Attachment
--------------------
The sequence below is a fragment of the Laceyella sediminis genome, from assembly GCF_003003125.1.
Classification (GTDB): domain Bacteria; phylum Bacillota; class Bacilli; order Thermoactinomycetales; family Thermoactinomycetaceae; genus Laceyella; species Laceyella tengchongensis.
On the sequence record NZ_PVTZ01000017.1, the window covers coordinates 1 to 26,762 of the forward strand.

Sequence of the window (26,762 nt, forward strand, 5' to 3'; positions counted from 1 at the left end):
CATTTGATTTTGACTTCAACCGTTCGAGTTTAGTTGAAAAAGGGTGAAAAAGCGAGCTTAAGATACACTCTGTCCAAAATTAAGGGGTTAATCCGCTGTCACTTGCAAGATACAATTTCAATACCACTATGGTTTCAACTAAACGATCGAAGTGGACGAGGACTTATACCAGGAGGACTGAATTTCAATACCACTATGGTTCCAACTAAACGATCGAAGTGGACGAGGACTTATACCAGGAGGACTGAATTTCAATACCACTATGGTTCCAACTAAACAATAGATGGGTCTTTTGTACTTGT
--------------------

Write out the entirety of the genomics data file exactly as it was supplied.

The sequence below is a fragment of the Laceyella sediminis genome, from assembly GCF_003003125.1.
Classification (GTDB): domain Bacteria; phylum Bacillota; class Bacilli; order Thermoactinomycetales; family Thermoactinomycetaceae; genus Laceyella; species Laceyella tengchongensis.
On the sequence record NZ_PVTZ01000017.1, the window covers coordinates 1 to 26,762 of the forward strand.

Sequence of the window (26,762 nt, forward strand, 5' to 3'; positions counted from 1 at the left end):
CATTTGATTTTGACTTCAACCGTTCGAGTTTAGTTGAAAAAGGGTGAAAAAGCGAGCTTAAGATACACTCTGTCCAAAATTAAGGGGTTAATCCGCTGTCACTTGCAAGATACAATTTCAATACCACTATGGTTTCAACTAAACGATCGAAGTGGACGAGGACTTATACCAGGAGGACTGAATTTCAATACCACTATGGTTCCAACTAAACGATCGAAGTGGACGAGGACTTATACCAGGAGGACTGAATTTCAATACCACTATGGTTCCAACTAAACAATAGATGGGTCTTTTGTACTTGT